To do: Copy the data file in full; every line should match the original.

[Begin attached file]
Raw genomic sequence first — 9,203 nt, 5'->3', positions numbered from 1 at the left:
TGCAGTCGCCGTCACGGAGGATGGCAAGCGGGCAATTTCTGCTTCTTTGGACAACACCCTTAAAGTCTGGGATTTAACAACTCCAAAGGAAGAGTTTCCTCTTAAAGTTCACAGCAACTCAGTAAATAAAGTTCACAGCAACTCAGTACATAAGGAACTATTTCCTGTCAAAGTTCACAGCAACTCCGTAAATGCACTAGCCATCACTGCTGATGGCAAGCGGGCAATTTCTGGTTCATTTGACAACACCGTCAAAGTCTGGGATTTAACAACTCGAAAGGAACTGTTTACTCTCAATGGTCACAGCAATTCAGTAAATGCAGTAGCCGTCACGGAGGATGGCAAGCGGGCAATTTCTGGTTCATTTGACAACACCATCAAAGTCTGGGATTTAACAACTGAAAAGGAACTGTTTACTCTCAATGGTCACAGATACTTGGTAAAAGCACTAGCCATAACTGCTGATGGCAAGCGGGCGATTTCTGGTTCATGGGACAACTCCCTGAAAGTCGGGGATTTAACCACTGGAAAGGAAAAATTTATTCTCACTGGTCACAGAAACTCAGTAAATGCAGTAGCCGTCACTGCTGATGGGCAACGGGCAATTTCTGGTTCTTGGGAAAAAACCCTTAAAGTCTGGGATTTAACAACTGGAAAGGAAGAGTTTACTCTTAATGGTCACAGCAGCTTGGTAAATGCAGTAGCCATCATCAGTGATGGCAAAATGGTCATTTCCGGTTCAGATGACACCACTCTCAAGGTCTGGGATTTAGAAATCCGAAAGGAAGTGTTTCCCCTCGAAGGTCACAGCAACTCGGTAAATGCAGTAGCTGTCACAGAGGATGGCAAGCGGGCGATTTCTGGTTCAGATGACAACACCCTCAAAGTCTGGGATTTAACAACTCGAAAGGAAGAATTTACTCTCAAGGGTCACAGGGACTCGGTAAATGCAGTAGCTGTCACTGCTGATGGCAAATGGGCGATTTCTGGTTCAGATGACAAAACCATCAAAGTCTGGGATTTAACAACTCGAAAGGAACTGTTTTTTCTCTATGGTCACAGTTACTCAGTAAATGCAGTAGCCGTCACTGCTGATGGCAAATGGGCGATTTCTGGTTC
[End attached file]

Raw genomic sequence first — 9,203 nt, 5'->3', positions numbered from 1 at the left:
TGCAGTCGCCGTCACGGAGGATGGCAAGCGGGCAATTTCTGCTTCTTTGGACAACACCCTTAAAGTCTGGGATTTAACAACTCCAAAGGAAGAGTTTCCTCTTAAAGTTCACAGCAACTCAGTAAATAAAGTTCACAGCAACTCAGTACATAAGGAACTATTTCCTGTCAAAGTTCACAGCAACTCCGTAAATGCACTAGCCATCACTGCTGATGGCAAGCGGGCAATTTCTGGTTCATTTGACAACACCGTCAAAGTCTGGGATTTAACAACTCGAAAGGAACTGTTTACTCTCAATGGTCACAGCAATTCAGTAAATGCAGTAGCCGTCACGGAGGATGGCAAGCGGGCAATTTCTGGTTCATTTGACAACACCATCAAAGTCTGGGATTTAACAACTGAAAAGGAACTGTTTACTCTCAATGGTCACAGATACTTGGTAAAAGCACTAGCCATAACTGCTGATGGCAAGCGGGCGATTTCTGGTTCATGGGACAACTCCCTGAAAGTCGGGGATTTAACCACTGGAAAGGAAAAATTTATTCTCACTGGTCACAGAAACTCAGTAAATGCAGTAGCCGTCACTGCTGATGGGCAACGGGCAATTTCTGGTTCTTGGGAAAAAACCCTTAAAGTCTGGGATTTAACAACTGGAAAGGAAGAGTTTACTCTTAATGGTCACAGCAGCTTGGTAAATGCAGTAGCCATCATCAGTGATGGCAAAATGGTCATTTCCGGTTCAGATGACACCACTCTCAAGGTCTGGGATTTAGAAATCCGAAAGGAAGTGTTTCCCCTCGAAGGTCACAGCAACTCGGTAAATGCAGTAGCTGTCACAGAGGATGGCAAGCGGGCGATTTCTGGTTCAGATGACAACACCCTCAAAGTCTGGGATTTAACAACTCGAAAGGAAGAATTTACTCTCAAGGGTCACAGGGACTCGGTAAATGCAGTAGCTGTCACTGCTGATGGCAAATGGGCGATTTCTGGTTCAGATGACAAAACCATCAAAGTCTGGGATTTAACAACTCGAAAGGAACTGTTTTTTCTCTATGGTCACAGTTACTCAGTAAATGCAGTAGCCGTCACTGCTGATGGCAAATGGGCGATTTCTGGTTC